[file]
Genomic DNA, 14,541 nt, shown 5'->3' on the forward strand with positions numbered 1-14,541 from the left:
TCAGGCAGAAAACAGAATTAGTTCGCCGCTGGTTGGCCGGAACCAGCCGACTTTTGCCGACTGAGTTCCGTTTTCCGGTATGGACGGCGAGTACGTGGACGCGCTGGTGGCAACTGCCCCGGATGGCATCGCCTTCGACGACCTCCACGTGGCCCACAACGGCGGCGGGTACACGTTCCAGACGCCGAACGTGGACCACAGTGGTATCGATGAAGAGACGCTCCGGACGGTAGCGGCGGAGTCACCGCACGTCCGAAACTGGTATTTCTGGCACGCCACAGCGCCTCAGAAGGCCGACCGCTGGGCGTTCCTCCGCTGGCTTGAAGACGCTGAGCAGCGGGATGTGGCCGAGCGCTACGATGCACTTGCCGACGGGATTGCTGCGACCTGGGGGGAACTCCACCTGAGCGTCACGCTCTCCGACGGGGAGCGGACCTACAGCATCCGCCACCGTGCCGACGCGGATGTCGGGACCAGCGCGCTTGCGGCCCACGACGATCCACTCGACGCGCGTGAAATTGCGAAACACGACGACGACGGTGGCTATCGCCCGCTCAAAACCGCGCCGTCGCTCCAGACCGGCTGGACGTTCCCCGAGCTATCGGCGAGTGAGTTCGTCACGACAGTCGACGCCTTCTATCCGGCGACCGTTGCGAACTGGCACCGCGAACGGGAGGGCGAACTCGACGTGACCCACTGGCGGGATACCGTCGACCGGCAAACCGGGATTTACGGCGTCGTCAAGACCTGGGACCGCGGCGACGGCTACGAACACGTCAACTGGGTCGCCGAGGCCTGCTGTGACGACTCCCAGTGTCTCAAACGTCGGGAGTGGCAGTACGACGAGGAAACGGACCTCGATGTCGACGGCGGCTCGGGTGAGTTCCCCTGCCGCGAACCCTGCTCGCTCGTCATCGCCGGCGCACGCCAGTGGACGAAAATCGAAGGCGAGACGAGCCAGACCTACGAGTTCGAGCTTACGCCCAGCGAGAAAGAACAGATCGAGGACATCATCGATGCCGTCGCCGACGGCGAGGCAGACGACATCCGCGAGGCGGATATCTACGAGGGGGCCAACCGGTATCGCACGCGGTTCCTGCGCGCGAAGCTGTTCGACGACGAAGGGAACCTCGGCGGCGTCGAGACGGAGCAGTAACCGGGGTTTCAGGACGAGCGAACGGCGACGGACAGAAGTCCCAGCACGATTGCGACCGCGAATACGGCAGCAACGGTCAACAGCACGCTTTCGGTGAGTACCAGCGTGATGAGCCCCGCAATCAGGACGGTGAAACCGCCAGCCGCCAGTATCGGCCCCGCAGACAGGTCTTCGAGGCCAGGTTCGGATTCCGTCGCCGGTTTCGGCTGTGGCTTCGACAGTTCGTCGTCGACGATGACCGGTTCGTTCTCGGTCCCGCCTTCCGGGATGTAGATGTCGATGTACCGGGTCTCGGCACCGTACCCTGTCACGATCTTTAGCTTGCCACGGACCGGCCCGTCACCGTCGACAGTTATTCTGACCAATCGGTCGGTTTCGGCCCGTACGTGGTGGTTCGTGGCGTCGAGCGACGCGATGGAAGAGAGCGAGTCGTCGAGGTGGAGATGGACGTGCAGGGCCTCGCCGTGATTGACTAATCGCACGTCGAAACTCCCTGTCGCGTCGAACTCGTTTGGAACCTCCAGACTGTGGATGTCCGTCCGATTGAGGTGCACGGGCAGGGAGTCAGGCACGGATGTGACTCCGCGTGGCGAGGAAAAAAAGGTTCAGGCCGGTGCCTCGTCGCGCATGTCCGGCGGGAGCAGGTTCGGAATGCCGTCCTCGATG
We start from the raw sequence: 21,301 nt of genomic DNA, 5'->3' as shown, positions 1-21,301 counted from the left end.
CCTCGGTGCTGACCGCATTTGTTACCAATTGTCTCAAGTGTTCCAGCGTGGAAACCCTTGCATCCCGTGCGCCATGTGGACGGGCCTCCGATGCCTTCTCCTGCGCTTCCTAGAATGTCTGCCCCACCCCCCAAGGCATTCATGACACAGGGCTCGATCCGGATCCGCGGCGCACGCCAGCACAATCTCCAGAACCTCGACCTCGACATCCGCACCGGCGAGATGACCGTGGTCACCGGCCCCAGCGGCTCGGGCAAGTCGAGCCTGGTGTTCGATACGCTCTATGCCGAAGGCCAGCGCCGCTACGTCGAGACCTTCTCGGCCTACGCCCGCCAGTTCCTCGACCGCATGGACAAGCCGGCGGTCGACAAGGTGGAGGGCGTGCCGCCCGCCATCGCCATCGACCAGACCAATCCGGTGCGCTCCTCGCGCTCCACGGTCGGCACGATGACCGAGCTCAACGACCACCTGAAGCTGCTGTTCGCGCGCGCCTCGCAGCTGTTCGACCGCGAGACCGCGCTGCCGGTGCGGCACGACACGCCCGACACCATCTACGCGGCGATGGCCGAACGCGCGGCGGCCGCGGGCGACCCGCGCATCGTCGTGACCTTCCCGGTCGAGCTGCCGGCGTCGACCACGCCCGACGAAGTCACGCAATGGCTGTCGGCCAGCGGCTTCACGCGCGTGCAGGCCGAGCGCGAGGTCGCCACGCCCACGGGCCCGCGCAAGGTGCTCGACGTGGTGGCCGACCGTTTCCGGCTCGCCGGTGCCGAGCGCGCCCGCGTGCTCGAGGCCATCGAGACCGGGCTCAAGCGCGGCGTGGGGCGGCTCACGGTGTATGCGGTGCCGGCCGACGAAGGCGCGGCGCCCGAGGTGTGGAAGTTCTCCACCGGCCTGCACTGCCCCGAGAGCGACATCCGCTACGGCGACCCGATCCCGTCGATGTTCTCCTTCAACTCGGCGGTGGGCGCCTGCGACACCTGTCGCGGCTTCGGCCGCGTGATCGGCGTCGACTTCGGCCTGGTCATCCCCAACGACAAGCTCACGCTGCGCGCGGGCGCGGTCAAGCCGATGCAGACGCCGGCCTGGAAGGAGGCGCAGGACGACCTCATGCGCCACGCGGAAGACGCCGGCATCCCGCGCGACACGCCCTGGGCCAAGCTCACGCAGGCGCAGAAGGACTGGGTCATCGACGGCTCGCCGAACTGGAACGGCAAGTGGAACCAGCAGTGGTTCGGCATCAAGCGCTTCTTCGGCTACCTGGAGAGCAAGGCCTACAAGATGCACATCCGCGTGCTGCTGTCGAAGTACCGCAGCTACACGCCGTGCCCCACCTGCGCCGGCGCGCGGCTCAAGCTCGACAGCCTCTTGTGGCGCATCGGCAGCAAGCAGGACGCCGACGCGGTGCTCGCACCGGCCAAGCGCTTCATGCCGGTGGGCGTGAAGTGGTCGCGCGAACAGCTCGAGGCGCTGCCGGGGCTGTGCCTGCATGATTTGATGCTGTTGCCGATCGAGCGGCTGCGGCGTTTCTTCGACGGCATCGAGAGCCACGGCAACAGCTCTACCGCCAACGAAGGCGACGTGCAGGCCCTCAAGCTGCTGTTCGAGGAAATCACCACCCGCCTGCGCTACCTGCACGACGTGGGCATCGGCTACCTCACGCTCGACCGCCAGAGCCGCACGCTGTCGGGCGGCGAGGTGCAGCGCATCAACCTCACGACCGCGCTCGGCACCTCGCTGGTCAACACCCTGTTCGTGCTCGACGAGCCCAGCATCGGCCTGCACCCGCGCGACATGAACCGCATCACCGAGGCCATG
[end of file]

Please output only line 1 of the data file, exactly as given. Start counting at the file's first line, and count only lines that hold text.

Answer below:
Genomic DNA, 14,541 nt, shown 5'->3' on the forward strand with positions numbered 1-14,541 from the left: